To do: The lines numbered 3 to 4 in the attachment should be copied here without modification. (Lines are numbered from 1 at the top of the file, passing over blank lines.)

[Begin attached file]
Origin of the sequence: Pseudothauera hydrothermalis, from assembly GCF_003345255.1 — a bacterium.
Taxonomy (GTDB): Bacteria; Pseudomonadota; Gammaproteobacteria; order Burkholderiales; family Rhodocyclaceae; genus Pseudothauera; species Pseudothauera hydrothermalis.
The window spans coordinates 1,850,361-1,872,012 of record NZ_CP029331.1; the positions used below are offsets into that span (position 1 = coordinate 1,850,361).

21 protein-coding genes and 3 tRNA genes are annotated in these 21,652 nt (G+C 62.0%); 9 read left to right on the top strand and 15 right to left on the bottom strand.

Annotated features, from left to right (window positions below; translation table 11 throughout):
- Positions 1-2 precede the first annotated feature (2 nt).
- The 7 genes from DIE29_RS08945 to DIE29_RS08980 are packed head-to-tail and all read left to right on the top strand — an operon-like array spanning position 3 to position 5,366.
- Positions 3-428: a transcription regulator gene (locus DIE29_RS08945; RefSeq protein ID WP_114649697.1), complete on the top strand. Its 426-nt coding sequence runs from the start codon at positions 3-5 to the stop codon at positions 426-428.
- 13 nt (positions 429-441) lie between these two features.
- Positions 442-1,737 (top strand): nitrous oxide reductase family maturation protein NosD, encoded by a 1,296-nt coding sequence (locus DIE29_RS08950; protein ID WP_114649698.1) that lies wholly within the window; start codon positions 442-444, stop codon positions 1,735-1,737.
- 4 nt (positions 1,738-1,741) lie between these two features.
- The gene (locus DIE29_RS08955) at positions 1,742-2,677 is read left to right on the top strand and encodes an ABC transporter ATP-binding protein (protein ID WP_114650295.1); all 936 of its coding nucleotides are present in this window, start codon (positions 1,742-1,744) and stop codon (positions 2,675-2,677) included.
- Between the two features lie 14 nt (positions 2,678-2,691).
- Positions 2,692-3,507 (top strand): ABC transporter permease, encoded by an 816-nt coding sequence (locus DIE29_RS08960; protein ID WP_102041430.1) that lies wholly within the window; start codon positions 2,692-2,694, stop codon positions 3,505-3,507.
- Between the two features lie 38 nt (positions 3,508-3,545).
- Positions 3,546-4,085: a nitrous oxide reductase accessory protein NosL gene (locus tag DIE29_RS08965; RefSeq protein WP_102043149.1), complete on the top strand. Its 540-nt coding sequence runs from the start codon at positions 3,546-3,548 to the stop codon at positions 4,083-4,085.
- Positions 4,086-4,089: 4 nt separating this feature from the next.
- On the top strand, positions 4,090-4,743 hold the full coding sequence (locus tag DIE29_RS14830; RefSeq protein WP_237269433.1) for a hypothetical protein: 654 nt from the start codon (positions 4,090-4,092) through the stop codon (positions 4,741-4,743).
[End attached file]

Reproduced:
The window spans coordinates 1,850,361-1,872,012 of record NZ_CP029331.1; the positions used below are offsets into that span (position 1 = coordinate 1,850,361).

21 protein-coding genes and 3 tRNA genes are annotated in these 21,652 nt (G+C 62.0%); 9 read left to right on the top strand and 15 right to left on the bottom strand.